1. The petitioners have filed this writ petition for a writ of prohibition restraining the respondents from holding a meeting for electing Chairman' and the Vice-Chairman of the second respondent society. Second respondent Parbhani District Central Co-operative Bank Limited is a specified society governed by the provisions of chap. VII as well as chap. XI A of the Maharashtra Co-operative Societies Act (hereinafter referred to as the Act). As per the provisions of chap. XIA the collector is the competent authority to hold elections of committee and the officers of second respondent society. For holding elections of the committee and officers of the specified societies the Government has framed rules in exercise of the power conferred upon it by Sub-section (3) of Section 144 F and Sub-section (4) of Section 144T and Section 144X and all other enabling provisions in that behalf and the said rules are known as Maharashtra Specified Co-operative Societies Election to Committees Rules, 1971 (hereinafter referred to as the Rules). It is contended by the petitioner that as per the bye-laws of the society electorate is divided in different constituencies. So far elections have been held for one seat from the industrial societies constituency, to eight seats from agricultural credit societies from 8 talukas, to one seat from marketing societies from the district, to one seat from individual members, one nominee of the Maharashtra State Co-operative Bank is also nominated and election is also held for one seat from non-agricultural and processing society. These elections were held as per election programme referred to in para. 6 of the petition and in this election first petitioner Balasaheb Rajaramji has been elected as a director on the board of directors i.e. the managing committee of second respondent from the constituency of agricultural credit societies from Parbhani taluka. However, according to the petitioners ex-officio managing director and the nominee of the Zilla Parishad, is not yet nominated. Similarly nominees of the employees under Section 73BB and two members from the reserved constituencies viz. from the Scheduled Caste, Scheduled Tribes etc. or from the weaker section of the members, as provided for by Section 73B, have not been elected. In this writ petition the petitioners have confined their grievance to the election to the reserve seats referred to in Section 73B of the Act and have contended that unless the said elections are held the collector has no power to convene a meeting of the managing committee for electing the office-bearers viz. the Chairman or the Vice-Chairman. According to the petitioners unless these elections are held, constitution of the committee is not complete and hence the election of office bearers under Sub-section (2) and Section 144Y cannot be held, until the committee is duly constituted. In support of this contention the petitioners are relying upon a decision of this Court hi Nathmal Gopikisan v. N. D. Rahate  Mah. L.J. 866 as well as the provisions, of Section 73B of the Act.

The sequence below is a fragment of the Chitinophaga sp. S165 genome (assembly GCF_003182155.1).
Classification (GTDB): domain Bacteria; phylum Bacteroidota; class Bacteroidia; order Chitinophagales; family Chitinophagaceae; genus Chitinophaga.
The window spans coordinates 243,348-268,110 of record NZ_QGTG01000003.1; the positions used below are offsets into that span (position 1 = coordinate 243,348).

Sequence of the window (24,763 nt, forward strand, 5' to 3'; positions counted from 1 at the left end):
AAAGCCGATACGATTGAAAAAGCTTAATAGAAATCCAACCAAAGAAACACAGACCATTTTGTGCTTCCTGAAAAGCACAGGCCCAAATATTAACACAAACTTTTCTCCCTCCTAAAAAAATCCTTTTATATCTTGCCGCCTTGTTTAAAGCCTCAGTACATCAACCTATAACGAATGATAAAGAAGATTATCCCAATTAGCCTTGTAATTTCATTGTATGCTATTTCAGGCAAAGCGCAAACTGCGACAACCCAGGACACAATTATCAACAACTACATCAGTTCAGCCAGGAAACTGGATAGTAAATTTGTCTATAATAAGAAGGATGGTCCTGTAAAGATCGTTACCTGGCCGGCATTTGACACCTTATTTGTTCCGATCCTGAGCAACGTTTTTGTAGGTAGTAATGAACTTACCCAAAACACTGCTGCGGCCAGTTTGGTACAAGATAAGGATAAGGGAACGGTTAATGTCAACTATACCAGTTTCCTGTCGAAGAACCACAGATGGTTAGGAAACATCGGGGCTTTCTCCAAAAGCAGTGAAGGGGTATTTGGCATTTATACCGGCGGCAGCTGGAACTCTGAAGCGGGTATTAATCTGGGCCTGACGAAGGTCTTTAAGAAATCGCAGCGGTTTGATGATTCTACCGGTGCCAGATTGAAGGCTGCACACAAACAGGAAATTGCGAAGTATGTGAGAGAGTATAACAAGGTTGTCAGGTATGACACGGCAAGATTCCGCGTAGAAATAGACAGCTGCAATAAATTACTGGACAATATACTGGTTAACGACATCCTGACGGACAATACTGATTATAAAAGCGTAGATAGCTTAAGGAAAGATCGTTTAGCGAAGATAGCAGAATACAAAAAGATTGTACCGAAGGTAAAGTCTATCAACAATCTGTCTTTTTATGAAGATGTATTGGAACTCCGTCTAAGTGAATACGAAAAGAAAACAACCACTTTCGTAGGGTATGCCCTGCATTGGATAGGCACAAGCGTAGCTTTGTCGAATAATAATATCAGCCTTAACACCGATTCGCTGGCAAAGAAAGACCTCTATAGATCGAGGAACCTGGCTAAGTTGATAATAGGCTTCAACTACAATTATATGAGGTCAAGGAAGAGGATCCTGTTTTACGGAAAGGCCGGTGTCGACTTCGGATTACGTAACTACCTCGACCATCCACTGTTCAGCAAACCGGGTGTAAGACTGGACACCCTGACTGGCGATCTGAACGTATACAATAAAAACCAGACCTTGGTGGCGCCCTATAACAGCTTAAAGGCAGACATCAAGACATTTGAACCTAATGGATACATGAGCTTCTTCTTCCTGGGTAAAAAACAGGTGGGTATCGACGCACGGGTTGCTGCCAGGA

2. On the other hand it is contended by Shri Pradhan, the learned Counsel appearing for the respondents and Shri Sawant, learned Addl. Government Pleader that Section 73B itself lays down in clearest terms that if the persons belonging to the reserved category are not elected, the committee has power to co-opt required number of members on the committee from amongst the persons entitled to such representation and, therefore, in each and every case it is not necessary that before the first meeting of the committee is convened, the election to these constituencies should be completed. It is open to the committee to co-opt the required number of members on the committee from amongst the persons entitled to represent the reserved constituencies by co-opting them. Therefore, it cannot be said that the constitution of the committee is not complete.